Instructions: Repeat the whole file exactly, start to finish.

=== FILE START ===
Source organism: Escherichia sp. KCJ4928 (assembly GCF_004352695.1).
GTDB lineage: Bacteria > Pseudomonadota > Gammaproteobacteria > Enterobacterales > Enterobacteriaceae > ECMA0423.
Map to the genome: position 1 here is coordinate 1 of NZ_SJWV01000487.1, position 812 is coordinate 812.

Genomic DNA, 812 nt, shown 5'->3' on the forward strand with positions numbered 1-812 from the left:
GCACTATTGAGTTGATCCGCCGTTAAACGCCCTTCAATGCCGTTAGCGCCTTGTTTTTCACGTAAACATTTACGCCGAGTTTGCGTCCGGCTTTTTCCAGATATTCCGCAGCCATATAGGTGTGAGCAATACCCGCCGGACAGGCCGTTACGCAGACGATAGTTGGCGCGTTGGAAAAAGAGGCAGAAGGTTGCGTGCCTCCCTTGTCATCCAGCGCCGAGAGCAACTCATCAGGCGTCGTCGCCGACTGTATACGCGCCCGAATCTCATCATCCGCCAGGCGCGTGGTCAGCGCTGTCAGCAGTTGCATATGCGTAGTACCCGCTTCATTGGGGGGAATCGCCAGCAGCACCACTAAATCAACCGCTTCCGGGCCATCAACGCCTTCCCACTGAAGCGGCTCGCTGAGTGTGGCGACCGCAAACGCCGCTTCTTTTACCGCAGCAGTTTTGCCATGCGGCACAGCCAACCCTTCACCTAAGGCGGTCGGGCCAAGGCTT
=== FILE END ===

Source organism: Escherichia sp. KCJ4928 (assembly GCF_004352695.1).
GTDB lineage: Bacteria > Pseudomonadota > Gammaproteobacteria > Enterobacterales > Enterobacteriaceae > ECMA0423.
Map to the genome: position 1 here is coordinate 1 of NZ_SJWV01000487.1, position 812 is coordinate 812.

Genomic DNA, 812 nt, shown 5'->3' on the forward strand with positions numbered 1-812 from the left:
GCACTATTGAGTTGATCCGCCGTTAAACGCCCTTCAATGCCGTTAGCGCCTTGTTTTTCACGTAAACATTTACGCCGAGTTTGCGTCCGGCTTTTTCCAGATATTCCGCAGCCATATAGGTGTGAGCAATACCCGCCGGACAGGCCGTTACGCAGACGATAGTTGGCGCGTTGGAAAAAGAGGCAGAAGGTTGCGTGCCTCCCTTGTCATCCAGCGCCGAGAGCAACTCATCAGGCGTCGTCGCCGACTGTATACGCGCCCGAATCTCATCATCCGCCAGGCGCGTGGTCAGCGCTGTCAGCAGTTGCATATGCGTAGTACCCGCTTCATTGGGGGGAATCGCCAGCAGCACCACTAAATCAACCGCTTCCGGGCCATCAACGCCTTCCCACTGAAGCGGCTCGCTGAGTGTGGCGACCGCAAACGCCGCTTCTTTTACCGCAGCAGTTTTGCCATGCGGCACAGCCAACCCTTCACCTAAGGCGGTCGGGCCAAGGCTT